I bathed you with water and washed the blood from you and put ointments on you. I clothed you with an embroidered dress and put leather sandals on you. I dressed you in fine linen and covered you with costly garments. I adorned you with jewelry: I put bracelets on your arms and a necklace around your neck, and I put a ring on your nose, earrings on your ears and a beautiful crown on your head. So you were adorned with gold and silver; your clothes were of fine linen and costly fabric and embroidered cloth. Your food was fine flour, honey and olive oil. You became very beautiful and rose to be a queen.
Ezekiel 16:9-13

No wonder He portrays Himself as the kingly husband, beautifying His new wife’s body in every way imaginable. Purifying skin treatments. Fine facial creams. Designer dresses. Stylish shoes. But He didn’t stop there. Fashion accessories. Over-the-top jewelry. An exclusive diet, carefully designed to bring out the best in her features. No expense or effort was spared in making this woman as beautiful as she could possibly be. And her Husband was delighted when other men noticed.

And your fame spread among the nations on account of your beauty, because the splendor I had given you made your beauty perfect, declares the Sovereign LORD.
Ezekiel 16:14

But why would God care so much about physical beauty? Why would a husband invest so heavily in his wife’s external appearance, finding pleasure in a public display of her splendor?

But you trusted in your beauty and used your fame to become a prostitute…
At the head of every street you built your lofty shrines and degraded your beauty, offering your body with increasing promiscuity to anyone who passed by.
Ezekiel 16:15, 25

Perhaps the answer lies in what went wrong with the beautified woman. The admiration of others turned her head. Instead of gazing on the Source of her beauty, she began to gaze on its product. The mirror became another opportunity to adore herself rather than to adore the One whose image she reflected. And the more she idolized her own beauty, the more sallow and tarnished it became.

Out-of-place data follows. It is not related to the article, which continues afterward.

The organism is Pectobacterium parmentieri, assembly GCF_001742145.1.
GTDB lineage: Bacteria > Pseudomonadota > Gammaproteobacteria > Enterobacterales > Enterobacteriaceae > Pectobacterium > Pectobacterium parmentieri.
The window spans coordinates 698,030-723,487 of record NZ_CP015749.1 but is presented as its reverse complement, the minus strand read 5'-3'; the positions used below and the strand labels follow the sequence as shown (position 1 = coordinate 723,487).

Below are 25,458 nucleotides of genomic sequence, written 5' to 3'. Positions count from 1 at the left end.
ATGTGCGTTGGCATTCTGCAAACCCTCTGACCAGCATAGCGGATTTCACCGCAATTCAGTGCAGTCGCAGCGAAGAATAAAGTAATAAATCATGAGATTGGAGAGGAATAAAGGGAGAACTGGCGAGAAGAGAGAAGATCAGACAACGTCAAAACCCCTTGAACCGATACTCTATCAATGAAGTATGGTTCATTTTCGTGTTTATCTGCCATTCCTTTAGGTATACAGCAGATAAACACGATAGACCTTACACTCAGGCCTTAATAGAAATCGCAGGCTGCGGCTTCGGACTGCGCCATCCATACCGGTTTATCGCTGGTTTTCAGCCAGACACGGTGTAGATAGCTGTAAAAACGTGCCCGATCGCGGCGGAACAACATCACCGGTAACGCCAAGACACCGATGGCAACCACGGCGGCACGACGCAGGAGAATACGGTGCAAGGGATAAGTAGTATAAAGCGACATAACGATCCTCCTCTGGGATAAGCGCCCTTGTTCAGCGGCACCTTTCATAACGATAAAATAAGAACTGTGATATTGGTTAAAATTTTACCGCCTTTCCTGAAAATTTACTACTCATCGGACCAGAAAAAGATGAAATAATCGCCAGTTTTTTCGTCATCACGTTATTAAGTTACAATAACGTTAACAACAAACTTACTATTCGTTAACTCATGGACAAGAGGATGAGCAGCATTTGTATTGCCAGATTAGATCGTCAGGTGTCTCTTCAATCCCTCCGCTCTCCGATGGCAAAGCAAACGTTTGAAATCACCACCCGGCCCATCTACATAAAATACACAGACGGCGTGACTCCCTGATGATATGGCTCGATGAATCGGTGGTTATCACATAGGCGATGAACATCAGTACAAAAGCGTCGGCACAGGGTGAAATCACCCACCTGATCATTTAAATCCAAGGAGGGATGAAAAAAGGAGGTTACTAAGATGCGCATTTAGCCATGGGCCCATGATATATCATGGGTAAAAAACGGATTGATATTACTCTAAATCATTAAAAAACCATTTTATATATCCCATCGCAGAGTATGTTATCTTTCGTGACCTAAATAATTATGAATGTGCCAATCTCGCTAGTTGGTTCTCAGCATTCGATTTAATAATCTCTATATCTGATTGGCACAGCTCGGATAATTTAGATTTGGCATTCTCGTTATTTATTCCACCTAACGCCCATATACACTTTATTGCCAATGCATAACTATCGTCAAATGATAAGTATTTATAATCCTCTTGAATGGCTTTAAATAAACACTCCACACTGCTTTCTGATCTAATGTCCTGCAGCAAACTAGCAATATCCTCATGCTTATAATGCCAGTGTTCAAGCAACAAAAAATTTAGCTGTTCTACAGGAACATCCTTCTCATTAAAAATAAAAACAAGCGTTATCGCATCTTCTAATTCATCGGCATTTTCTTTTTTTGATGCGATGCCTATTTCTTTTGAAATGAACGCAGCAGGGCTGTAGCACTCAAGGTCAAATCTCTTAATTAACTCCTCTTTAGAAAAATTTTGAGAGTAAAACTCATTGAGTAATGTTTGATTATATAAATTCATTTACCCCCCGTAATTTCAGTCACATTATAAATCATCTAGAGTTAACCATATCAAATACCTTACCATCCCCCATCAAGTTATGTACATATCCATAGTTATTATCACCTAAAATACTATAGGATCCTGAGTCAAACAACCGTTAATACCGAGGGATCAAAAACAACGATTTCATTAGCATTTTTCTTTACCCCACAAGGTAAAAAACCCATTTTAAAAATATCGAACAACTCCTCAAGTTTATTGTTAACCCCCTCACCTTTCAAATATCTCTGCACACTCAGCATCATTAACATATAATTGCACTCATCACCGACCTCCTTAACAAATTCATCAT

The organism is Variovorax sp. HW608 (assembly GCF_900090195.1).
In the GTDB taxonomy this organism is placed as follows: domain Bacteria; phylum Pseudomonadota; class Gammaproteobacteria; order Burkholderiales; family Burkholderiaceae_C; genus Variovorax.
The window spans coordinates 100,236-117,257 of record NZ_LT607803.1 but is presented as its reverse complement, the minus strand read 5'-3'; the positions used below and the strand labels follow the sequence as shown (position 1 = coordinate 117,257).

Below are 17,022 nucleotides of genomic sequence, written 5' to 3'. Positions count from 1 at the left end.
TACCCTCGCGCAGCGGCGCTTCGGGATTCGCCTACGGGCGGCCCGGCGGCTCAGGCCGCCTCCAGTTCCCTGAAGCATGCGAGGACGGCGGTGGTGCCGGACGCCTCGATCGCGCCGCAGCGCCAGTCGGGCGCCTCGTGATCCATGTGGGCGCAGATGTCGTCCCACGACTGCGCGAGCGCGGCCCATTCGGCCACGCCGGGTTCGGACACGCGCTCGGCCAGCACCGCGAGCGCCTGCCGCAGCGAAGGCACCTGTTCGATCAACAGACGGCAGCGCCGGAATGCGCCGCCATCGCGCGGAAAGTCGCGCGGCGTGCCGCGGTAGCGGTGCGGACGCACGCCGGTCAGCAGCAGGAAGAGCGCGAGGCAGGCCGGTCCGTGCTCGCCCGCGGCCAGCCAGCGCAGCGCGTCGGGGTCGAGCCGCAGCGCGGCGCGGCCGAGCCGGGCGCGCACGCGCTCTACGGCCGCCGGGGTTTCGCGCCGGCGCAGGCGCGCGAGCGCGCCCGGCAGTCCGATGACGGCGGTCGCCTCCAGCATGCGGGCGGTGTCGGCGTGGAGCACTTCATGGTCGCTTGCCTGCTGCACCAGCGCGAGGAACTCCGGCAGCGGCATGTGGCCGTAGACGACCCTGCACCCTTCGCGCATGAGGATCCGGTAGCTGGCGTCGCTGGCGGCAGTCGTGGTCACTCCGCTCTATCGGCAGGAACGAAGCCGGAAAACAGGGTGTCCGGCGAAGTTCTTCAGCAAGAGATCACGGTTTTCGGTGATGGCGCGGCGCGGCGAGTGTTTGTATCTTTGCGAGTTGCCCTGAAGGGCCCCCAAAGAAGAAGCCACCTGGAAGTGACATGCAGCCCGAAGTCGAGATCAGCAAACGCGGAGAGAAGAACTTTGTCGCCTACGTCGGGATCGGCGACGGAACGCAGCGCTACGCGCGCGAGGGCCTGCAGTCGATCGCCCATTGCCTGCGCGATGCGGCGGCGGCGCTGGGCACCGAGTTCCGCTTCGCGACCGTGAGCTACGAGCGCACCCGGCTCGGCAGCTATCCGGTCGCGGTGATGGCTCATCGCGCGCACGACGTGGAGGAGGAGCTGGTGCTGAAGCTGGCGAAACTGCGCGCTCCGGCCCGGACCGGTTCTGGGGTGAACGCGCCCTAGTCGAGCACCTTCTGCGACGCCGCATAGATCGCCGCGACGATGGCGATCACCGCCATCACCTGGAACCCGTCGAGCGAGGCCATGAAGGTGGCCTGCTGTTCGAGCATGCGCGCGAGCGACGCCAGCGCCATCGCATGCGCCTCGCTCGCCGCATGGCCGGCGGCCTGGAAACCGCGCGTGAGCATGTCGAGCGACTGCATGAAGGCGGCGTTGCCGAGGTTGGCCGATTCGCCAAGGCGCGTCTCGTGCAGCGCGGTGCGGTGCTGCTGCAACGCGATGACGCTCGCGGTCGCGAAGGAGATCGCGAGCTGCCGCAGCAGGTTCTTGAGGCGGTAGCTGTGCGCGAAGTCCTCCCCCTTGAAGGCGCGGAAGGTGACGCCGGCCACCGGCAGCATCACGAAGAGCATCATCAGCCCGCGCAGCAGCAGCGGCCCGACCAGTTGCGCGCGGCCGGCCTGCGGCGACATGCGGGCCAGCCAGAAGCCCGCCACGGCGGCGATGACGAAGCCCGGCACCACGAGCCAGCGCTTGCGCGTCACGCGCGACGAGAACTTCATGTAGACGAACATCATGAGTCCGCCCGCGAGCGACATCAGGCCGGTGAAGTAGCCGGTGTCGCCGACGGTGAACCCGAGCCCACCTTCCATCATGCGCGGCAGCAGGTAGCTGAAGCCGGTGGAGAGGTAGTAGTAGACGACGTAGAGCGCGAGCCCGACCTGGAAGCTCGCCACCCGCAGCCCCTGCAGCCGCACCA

Neglecting our beauty is no godlier
than obsessing over it.

As I reflect on my conflicted attitude towards my own physical appearance, I see that my problem is not spending too much time or effort on it. It is claiming its credit. Downplaying my beauty is just as wrong as obsessing over it, because ultimately it is not mine.

For we are God’s workmanship, created in Christ Jesus to do good works, which God prepared in advance for us to do.
Ephesians 2:10

I am God’s masterpiece, His garden to be tended and beautified. The more radiant I look, the more clearly His beauty is seen. Part of the good work that I have been created to do is to cultivate both my spirit and my body. Both are made in His image. Both are the place where His glory dwells.

And so slowly, I am reclaiming my makeup for God. The time I spend in the mirror is an act of worship, not because I am captivated by the image that I see there, but because I am learning to delight in the Artist who designed it. I decorate and frame His artwork each day, reveling in the opportunity to put His beauty on display. Whether it is one of those ugly days when I need a little extra TLC or one of those happy days when I walk away feeling radiant, my appearance reflects God’s glory.

There’s no room for pride in that. It’s pretty for a higher purpose.

The Singing Exorcist

images

Our first October back in the US brought great consternation to my children: skeletons dangling in our neighbors’ front yard, images of witches and evil spirits plastered on storefronts, and little shrines filled with plastic symbols of death, demons, and sorcery set up on reception desks and public entry ways of homes, businesses, and schools. My children kept turning to me in shock, searching for an explanation.